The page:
The new HPE Helion Managed Cloud Broker is a managed service that aims to simplify the management of cloud services across multiple workloads and providers. HPE says it allows businesses to provision, access, consolidate and securely control services. It’s necessary, it says, because companies are being over run as easily accessible cloud applications threaten to cause chaos in many IT departments as they bypass all controls.
New systems are increasingly being ordered and set up without the approval of the IT department, so the cloud threatens the security and management of IT estates. Cloud fever also undermines the potential cost savings achievable through a hybrid infrastructure.
The new Helion Managed Cloud Broker will give IT administrators control and instant visibility over their IT assets, be they traditional IT kit, private clouds or public services. The Cloud Broker will orchestrate all these assets and improve responsiveness, financial management and end-user satisfaction, claims HPE.
The Cloud Broker will support HPE’s entire Helion portfolio including the Managed Virtual Private Cloud, CloudSystem and OpenStack, as well VMWare technology and a range of public cloud providers such as Microsoft Azure and Amazon Web Services. The Cloud Broker service will be generally available in 2016 and charged as a pay per use system.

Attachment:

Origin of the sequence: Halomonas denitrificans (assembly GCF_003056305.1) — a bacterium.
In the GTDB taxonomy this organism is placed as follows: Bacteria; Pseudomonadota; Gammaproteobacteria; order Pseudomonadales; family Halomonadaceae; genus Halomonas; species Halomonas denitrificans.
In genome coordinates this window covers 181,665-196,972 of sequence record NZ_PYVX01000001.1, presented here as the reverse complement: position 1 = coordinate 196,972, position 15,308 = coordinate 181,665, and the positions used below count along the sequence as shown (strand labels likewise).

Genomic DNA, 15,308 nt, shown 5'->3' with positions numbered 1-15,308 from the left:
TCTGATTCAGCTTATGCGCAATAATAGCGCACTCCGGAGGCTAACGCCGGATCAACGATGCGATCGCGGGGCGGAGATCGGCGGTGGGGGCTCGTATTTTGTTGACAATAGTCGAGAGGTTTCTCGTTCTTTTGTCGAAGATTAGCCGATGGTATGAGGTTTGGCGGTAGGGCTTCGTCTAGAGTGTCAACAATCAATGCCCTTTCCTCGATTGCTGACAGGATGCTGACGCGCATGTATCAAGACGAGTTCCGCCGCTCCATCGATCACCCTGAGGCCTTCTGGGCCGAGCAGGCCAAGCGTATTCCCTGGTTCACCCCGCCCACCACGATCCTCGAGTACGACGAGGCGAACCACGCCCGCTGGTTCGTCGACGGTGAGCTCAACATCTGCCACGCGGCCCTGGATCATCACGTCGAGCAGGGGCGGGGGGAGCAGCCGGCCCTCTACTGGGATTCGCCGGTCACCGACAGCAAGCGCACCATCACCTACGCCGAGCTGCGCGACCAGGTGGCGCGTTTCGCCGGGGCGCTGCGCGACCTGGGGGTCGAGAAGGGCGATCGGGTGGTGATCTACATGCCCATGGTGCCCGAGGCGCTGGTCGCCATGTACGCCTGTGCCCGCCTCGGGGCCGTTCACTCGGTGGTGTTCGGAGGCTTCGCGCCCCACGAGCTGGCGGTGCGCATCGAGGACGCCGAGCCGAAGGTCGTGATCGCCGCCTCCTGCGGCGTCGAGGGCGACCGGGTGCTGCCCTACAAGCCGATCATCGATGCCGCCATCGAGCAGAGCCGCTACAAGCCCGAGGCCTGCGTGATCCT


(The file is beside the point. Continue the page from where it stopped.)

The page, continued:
Features include a self-service portal with a direct interface to service providers. The Broker’s management options cover security, performance, finances, compliance, audits, catalogs, subscriptions and service requests. It also provides monitoring tools, dashboards and reports.
The service was built from HPE Cloud Orchestration Software, ITSM automation software and operations bridge software.
Cloud computing promises speed, agility and costs advantages but they’re soon lost in a sprawl of unmanaged, uncoordinated cloud instances, according to Eugene O’Callaghan, VP of Enterprise Services Workload and Cloud at HPE. “HPE unifies all enterprise cloud resources together, giving our clients a single view,” said O’Callaghan.